The ECG is frequently the initial diagnostic tool used by clinicians when evaluating patients with suspected acute coronary syndrome.
A 47-year-old man with no previous medical history called 911 complaining of chest pain; EMS treated the patient with aspirin and sublingual nitrates and obtained an ECG (Figure1) at 9:50 am. He was transported emergently to the emergency department (ED) with chest pain described as an aching sensation. The pain was associated with nausea, dyspnea, and diaphoresis and had begun intermittently approximately 5 hours before the 911 call that morning. On ED arrival, the patient was ill-appearing with significant diaphoresis. The examination was otherwise unremarkable. An ECG (Figure 2) was obtained at 10:03 am while management continued.
The high-risk findings noted on the ECG in Figure 2 include which of the following:
A. ST-segment elevation in lead aVr.
B. Prominent T waves in the right to mid-precordial leads.
C. ST-segment depression in the right to mid-precordial leads.
D. All of the above.
Answer: D. All of the above.
The ECG is frequently the initial diagnostic tool used by clinicians when evaluating patients with suspected acute coronary syndrome (ACS). Certain ACS ECG patterns, which do not include widespread ST-segment elevation, are indicative of significant arterial occlusion in the ACS patient; these patterns are, of course, associated with significant risk to the patient and mandate a rapid response. Many of these high-risk ECG patterns are well described and recognized-while others are not. One such high-risk ECG pattern, recently described,1,2 includes the association of the prominent T wave and J point depression producing ST-segment depression seen in the precordial leads, coupled with ST-segment elevation in lead aVr (Figure 1).1,2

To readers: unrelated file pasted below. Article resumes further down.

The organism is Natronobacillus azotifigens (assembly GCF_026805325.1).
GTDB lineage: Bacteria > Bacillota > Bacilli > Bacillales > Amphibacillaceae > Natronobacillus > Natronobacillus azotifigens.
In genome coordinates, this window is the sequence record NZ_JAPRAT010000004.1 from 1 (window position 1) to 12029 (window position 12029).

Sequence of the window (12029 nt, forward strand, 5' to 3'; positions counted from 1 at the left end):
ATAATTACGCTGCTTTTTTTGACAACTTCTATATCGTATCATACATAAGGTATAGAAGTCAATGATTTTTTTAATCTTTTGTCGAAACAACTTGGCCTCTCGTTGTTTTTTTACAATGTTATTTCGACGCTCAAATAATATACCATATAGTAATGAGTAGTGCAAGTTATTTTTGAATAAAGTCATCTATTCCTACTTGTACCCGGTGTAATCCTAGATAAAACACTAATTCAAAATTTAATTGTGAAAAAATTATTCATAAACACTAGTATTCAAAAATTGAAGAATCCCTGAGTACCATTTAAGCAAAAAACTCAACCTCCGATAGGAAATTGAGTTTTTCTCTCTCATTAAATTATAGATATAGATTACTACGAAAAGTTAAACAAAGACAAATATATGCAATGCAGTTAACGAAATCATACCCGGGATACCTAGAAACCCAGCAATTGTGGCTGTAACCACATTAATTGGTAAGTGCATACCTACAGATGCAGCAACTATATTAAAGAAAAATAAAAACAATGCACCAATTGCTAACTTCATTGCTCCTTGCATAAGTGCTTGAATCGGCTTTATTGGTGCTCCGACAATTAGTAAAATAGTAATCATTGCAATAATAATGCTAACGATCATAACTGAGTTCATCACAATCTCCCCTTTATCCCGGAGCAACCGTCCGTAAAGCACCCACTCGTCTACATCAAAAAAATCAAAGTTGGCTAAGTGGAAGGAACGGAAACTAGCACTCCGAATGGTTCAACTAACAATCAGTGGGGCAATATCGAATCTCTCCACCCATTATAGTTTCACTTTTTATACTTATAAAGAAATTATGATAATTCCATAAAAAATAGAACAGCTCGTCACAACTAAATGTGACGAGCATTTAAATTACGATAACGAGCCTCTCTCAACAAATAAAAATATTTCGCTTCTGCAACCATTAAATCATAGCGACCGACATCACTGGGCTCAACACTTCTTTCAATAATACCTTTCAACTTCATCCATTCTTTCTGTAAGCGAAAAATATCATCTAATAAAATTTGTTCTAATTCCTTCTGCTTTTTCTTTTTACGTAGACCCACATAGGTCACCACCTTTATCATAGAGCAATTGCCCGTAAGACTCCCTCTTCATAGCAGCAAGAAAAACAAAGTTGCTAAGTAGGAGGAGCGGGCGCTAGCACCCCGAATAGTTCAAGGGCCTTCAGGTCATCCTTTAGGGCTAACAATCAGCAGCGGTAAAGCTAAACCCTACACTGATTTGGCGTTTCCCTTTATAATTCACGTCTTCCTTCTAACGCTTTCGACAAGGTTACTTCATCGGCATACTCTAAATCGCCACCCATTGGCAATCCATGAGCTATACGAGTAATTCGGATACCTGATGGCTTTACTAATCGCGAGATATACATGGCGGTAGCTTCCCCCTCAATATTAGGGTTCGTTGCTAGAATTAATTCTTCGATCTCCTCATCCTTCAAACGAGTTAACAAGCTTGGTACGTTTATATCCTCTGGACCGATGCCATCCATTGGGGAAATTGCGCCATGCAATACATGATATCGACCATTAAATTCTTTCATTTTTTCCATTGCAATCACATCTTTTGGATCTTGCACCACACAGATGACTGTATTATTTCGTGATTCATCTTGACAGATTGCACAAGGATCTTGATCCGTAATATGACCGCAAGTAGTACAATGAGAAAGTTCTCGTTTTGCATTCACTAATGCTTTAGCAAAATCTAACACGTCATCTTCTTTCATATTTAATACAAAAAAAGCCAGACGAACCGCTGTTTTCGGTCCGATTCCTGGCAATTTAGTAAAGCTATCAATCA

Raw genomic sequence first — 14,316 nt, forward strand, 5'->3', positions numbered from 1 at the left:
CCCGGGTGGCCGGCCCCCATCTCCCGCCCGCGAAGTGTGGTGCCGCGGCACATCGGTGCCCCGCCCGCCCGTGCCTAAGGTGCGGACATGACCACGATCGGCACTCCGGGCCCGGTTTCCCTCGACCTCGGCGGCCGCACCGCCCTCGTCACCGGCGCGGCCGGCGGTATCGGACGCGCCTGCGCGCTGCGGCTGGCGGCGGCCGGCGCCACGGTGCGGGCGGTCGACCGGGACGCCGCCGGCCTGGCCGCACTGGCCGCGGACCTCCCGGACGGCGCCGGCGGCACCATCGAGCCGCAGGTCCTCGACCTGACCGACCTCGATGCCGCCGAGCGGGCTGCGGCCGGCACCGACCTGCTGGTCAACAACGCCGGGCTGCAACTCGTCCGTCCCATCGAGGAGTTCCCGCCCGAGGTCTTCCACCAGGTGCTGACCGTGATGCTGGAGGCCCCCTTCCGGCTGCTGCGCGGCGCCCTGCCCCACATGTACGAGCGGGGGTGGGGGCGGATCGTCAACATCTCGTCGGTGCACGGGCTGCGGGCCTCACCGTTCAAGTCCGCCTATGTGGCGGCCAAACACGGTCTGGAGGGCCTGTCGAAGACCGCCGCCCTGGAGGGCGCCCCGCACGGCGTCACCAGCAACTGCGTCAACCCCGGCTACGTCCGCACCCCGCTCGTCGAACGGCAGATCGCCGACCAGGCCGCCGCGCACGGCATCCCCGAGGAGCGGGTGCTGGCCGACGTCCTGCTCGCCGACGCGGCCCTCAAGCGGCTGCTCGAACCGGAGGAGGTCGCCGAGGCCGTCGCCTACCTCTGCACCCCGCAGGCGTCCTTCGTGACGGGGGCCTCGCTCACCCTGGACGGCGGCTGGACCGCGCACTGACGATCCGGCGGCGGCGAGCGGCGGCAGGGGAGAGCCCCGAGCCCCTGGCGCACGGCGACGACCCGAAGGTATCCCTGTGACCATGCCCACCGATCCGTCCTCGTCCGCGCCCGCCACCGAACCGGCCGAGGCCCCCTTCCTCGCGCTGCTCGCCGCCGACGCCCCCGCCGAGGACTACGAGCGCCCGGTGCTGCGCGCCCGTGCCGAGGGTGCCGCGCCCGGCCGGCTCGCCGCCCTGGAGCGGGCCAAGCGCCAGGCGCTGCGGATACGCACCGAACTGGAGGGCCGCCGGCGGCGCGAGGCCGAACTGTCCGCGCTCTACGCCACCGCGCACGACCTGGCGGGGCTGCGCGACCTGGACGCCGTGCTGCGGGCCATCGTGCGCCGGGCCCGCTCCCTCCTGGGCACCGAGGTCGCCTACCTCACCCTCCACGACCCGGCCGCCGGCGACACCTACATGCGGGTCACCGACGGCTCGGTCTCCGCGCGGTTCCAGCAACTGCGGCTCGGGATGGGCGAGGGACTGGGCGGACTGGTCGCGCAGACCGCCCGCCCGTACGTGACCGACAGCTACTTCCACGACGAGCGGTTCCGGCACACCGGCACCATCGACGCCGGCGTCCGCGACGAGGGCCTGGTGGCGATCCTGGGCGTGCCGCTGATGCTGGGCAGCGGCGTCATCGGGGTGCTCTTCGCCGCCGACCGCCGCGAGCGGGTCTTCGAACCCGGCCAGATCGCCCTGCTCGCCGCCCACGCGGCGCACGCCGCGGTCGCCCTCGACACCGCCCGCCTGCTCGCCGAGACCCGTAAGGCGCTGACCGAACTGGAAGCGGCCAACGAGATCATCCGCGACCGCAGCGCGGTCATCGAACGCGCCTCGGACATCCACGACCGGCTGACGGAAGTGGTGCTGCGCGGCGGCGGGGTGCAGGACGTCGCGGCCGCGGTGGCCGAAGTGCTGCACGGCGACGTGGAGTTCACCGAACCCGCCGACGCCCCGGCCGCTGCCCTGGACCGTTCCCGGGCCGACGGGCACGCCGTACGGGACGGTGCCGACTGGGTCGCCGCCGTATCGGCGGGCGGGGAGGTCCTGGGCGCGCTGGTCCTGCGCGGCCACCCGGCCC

This ECG pattern is defined as follows: (1) ST-segment depression with upsloping ST segments continuing into tall, prominent, symmetrical T waves in the precordial leads (Figures 2 and 3); (2) ST-segment elevation in lead aVr (Figures 2 and 3); and (3) the absence of ST-segment elevation in the affected leads.1,2 The current literature1,2 suggests that this pattern by itself is a high-risk, ECG presentation. This ECG constellation of findings is associated with significant proximal left anterior descending artery (LAD) occlusion (Figure 4) and ultimately anterior wall STEMI. In fact, recent publications have suggested that this ECG pattern should be treated as a STEMI equivalent presentation based on angiographic evidence. 3-6
The initial ED ECG (Figure 2) demonstrated prominent T waves with J point depression in the anterior leads as well as ST-segment elevation in lead aVr. The ECG findings were recognized with urgent cardiology consultation. The patient was taken to the cardiac catheterization laboratory where percutaneous coronary intervention was performed (Figure 4). A proximal LAD occlusion was noted and successfully treated with restoration of flow. The patient did well during the reminder of the hospital course and was discharged uneventfully on hospital day 3.